Most important in the treatment of ME/CFS is seeing a physician as soon as possible if you suspect you have it. Early diagnosis is the key to management and possible remission.
That said, there’s no specific treatment for CFS. Certainly no cure. So that means physicians and counselors typically recommend a combination of strategies and techniques to manage symptoms based upon individual presentation.
Given the significant role post-exertional malaise (PEM) plays in ME/CFS, pacing (activity management) is a significant treatment strategy. It helps to balance activity and rest in an effort to avoid ME/CFS flare-ups. In pacing, the individual determines their limits (“energy envelope”), plans activities, and rests to stay within those limits. A diary is kept.
Other common interventions…
Moderating physical, mental, and emotional stress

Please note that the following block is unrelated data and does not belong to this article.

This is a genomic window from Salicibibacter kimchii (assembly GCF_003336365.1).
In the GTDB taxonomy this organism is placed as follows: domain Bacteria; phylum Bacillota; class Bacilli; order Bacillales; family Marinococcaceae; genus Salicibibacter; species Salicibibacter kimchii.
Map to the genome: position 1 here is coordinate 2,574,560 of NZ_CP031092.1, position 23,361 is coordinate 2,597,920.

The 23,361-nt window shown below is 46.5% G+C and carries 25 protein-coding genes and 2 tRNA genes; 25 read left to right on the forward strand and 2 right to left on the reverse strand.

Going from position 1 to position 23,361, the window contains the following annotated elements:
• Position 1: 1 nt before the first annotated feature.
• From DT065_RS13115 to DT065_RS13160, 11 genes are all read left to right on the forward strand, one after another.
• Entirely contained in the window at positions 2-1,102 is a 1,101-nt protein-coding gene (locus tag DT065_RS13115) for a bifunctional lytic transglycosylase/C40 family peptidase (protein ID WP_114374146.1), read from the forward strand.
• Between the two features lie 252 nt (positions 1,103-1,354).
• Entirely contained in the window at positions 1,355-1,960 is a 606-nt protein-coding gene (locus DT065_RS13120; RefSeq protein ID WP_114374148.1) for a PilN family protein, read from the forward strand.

The gradual onset of an exercise program or adjustments to a current regimen. Vigorous exercise could be a problem.
Maintaining healthy lifestyle habits
Limiting caffeine to help with sleep, as well as nicotine and alcohol
Establishing a sleep routine, while limiting napping
So much pain, so many forgotten, ignored, or unknown remedies. Someone being dragged about by a mood or anxiety disorder can’t let that stand. Aromatherapy would be a great discussion topic right about now. Here’s why…
Aromatherapy is a holistic healing treatment that uses natural plant extracts – aromatic essential oils – to improve emotional, mental, and physical health. It’s been around for thousands of years and has been getting a lot more attention these days in the worlds of science and medicine.
How does aromatherapy work?
Aromatherapy works through skin absorption and the sense of smell (“aroma”). It’s delivered via diffusers, aromatic spritzers, bathing salts, body oils, creams, lotions, hot and cold compresses, and more.
For each essential oil, there’s a characteristic healing property, use, and effect. Combining oils is frequently done to create additional benefits.